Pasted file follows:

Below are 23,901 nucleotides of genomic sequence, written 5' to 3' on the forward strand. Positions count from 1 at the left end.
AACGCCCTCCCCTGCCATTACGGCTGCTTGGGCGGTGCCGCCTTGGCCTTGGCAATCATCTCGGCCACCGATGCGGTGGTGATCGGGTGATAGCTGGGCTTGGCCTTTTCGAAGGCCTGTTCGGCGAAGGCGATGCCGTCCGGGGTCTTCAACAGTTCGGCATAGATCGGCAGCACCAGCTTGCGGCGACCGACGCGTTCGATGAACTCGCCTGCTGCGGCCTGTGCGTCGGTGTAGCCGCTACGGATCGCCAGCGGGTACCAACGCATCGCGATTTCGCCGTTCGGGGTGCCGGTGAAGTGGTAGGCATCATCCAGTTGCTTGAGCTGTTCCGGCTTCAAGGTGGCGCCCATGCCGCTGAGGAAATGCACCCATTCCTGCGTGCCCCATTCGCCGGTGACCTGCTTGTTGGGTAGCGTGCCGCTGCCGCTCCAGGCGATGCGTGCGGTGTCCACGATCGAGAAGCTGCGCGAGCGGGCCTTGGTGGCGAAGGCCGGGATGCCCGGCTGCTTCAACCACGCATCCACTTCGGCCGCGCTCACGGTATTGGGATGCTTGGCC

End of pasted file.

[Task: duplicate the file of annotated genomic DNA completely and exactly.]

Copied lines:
Below are 23,901 nucleotides of genomic sequence, written 5' to 3' on the forward strand. Positions count from 1 at the left end.
AACGCCCTCCCCTGCCATTACGGCTGCTTGGGCGGTGCCGCCTTGGCCTTGGCAATCATCTCGGCCACCGATGCGGTGGTGATCGGGTGATAGCTGGGCTTGGCCTTTTCGAAGGCCTGTTCGGCGAAGGCGATGCCGTCCGGGGTCTTCAACAGTTCGGCATAGATCGGCAGCACCAGCTTGCGGCGACCGACGCGTTCGATGAACTCGCCTGCTGCGGCCTGTGCGTCGGTGTAGCCGCTACGGATCGCCAGCGGGTACCAACGCATCGCGATTTCGCCGTTCGGGGTGCCGGTGAAGTGGTAGGCATCATCCAGTTGCTTGAGCTGTTCCGGCTTCAAGGTGGCGCCCATGCCGCTGAGGAAATGCACCCATTCCTGCGTGCCCCATTCGCCGGTGACCTGCTTGTTGGGTAGCGTGCCGCTGCCGCTCCAGGCGATGCGTGCGGTGTCCACGATCGAGAAGCTGCGCGAGCGGGCCTTGGTGGCGAAGGCCGGGATGCCCGGCTGCTTCAACCACGCATCCACTTCGGCCGCGCTCACGGTATTGGGATGCTTGGCC